Where have the big resignations gone? Go back to work.

Porsha Sharon, 28, still thinks of the explosions she witnessed from customers she served at Buddy’s Pizza in Troy, Michigan last year. A woman walked into the restaurant and simply ordered a pizza, to which Ms Sharon replied, pointing to the extensive menu: what kind?

“Didn’t you hear what I said?” the customer replied, according to Ms. Sharon’s recollection. “Are you dull?”

Other clients mocked Ms. Sharon for wearing a mask. The eight-hour shifts ended with a burning pain in her swollen feet. In March, she received an offer to start working as an administrative assistant in a law firm, a job she did on a temporary basis in college, and last month she left the pizzeria.

“The last generation, they were unhappy in their jobs, but they stayed because that was what they should have done,” Ms. Sharon said. “We’re not like that, and I love it for us. We’re like, ‘This job is overloading me with work, I’m getting sick because my body is shutting down and I’m over it.’ “

Katy Dean, chief operating officer of Buddy’s Pizza, a Michigan restaurant chain, said abusive patrons are a “difficult component” of the current restaurant climate. “If a guest refuses to calm down and treat our staff with respect, we authorize our managers to ask that guest to leave the restaurant,” Ms. Dean said.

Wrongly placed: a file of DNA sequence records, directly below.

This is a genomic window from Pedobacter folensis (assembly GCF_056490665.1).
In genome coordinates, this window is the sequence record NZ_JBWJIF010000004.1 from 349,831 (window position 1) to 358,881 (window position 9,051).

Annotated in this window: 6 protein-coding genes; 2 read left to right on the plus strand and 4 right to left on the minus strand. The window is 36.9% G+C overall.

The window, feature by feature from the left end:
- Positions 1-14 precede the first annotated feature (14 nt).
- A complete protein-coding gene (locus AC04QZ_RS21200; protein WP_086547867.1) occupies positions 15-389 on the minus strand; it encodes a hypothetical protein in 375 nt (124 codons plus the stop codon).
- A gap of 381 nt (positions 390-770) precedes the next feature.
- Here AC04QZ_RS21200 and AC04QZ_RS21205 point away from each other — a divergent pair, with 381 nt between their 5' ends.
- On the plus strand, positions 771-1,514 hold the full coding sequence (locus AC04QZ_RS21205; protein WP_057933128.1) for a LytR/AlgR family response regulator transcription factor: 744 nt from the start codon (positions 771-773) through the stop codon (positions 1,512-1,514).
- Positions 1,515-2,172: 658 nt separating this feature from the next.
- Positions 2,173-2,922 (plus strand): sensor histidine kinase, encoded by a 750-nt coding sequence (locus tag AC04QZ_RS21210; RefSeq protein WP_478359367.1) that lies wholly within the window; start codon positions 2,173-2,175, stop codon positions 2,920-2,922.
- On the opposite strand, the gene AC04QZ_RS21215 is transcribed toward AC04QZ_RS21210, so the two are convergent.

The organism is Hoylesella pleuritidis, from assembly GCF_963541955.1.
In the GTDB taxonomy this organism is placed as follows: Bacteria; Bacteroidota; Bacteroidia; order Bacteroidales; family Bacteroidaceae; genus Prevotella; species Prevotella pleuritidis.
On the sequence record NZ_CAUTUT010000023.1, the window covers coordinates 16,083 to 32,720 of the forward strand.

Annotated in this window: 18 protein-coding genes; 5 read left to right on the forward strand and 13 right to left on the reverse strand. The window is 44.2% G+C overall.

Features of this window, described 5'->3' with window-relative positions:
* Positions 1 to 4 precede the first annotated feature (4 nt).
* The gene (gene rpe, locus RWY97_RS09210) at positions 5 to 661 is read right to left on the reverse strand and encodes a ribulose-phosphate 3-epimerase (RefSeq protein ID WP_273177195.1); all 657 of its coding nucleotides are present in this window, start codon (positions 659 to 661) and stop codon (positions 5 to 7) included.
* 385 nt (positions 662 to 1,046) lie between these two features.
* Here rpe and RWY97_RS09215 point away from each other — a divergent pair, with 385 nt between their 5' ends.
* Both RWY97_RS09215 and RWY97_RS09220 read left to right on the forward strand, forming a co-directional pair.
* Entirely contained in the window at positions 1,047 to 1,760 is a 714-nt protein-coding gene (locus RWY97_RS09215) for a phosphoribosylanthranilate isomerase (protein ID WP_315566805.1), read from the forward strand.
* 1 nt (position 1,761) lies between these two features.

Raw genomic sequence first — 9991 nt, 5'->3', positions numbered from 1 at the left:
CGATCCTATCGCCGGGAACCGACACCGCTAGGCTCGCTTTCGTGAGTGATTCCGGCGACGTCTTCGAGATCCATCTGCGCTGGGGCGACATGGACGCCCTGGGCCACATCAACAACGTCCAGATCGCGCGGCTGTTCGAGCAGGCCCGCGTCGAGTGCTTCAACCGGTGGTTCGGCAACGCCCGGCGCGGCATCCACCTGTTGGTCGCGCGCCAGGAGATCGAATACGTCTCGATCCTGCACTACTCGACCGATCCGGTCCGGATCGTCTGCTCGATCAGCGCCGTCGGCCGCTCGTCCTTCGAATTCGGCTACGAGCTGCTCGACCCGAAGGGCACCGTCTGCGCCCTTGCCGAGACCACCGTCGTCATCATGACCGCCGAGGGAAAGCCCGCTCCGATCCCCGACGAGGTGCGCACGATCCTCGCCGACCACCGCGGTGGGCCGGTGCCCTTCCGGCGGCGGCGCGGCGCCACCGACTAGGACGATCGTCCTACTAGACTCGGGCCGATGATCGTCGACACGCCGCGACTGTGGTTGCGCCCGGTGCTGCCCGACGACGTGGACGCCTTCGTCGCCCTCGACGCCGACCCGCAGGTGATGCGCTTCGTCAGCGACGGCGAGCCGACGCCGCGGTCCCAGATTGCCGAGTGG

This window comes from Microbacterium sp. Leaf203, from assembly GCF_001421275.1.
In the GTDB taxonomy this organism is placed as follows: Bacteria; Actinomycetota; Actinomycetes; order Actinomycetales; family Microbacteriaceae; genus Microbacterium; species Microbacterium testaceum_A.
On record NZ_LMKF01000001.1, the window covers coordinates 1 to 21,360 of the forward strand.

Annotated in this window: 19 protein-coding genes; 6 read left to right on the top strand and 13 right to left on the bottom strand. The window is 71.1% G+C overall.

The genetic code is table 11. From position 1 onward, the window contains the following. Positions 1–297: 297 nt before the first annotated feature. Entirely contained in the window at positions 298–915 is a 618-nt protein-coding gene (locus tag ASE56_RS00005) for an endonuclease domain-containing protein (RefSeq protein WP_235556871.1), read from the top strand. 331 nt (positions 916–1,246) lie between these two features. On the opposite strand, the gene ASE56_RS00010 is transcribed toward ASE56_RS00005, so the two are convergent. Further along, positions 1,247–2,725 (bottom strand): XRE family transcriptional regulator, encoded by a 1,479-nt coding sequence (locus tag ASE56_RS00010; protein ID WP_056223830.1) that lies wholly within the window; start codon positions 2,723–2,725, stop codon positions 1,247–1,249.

This working moment has been branded as anti-ambition. But for many workers, frustration has given way to an explosion of ambitious demands for better jobs: promotions, industry changes, stable hours, sick leave, bereavement leave, maternity leave, retirement plans, safety protections, holidays. “Nobody wants to work anymore”, read a sign outside McDonald’s in a viral TikTok. To which former Labor Secretary Robert Reich he answered: “Nobody wants to be exploited anymore.”

Last year, when millions of people said “I quit,” the showdown went far beyond the confines of the corporations and industries at the center. White-collar workers weren’t quitting jobs at the same rate as hospitality and retailers. But they have made bold demands on their employers all the same, acknowledging that unemployment is low and competition for talent is fierce.